Original languageEnglish
Pages (from-to)3658-3665
Number of pages8
JournalEuropean Journal of Cancer
Volume49
Issue number17
DOIs
Publication statusPublished - Nov 2013

Fingerprint

Ewing's Sarcoma
Hematology
Sarcoma
Foot Bones
Hand Bones
Pediatrics
Confidence Intervals
Spine
Survival
Foot
Sarcoma 37
Hand
Radiotherapy
Therapeutics
Extremities
Bone and Bones

Keywords

  • Ewing sarcoma
  • Unusual sites

ASJC Scopus subject areas

  • Cancer Research
  • Oncology

Cite this

Unusual sites of Ewing sarcoma (ES) : A retrospective multicenter 30-year experience of the Italian Association of Pediatric Hematology and Oncology (AIEOP) and Italian Sarcoma Group (ISG). / Berger, Massimo; Fagioli, Franca; Abate, Massimo; Riccardi, Riccardo; Prete, Arcangelo; Cozza, Raffaele; Bertulli, Rossella; Podda, Marta; Ferrari, Stefano; Luksch, Roberto.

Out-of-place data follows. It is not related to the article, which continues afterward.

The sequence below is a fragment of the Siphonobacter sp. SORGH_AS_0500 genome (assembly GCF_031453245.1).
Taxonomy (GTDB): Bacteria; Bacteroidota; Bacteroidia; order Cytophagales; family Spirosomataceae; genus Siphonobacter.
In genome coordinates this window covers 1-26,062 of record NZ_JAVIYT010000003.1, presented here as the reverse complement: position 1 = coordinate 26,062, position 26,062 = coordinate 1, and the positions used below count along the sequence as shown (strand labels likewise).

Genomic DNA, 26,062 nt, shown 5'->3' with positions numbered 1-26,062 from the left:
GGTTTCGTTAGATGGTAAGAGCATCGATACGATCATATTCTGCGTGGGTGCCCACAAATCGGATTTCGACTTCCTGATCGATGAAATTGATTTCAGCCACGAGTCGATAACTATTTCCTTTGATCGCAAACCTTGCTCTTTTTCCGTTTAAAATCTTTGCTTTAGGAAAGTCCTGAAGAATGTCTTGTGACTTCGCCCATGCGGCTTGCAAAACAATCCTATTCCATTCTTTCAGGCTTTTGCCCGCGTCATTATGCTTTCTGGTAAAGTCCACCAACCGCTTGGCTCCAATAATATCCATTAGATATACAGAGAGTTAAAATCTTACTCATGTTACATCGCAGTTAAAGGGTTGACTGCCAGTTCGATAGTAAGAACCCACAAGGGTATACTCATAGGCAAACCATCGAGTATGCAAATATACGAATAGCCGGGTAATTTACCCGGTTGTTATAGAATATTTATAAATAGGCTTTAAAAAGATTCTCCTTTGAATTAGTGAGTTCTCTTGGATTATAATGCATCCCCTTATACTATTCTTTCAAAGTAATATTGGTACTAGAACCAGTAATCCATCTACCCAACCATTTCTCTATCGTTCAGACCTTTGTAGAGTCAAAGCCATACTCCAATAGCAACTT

In: European Journal of Cancer, Vol. 49, No. 17, 11.2013, p. 3658-3665.

Research output: Contribution to journalArticle

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title = "Unusual sites of Ewing sarcoma (ES): A retrospective multicenter 30-year experience of the Italian Association of Pediatric Hematology and Oncology (AIEOP) and Italian Sarcoma Group (ISG)",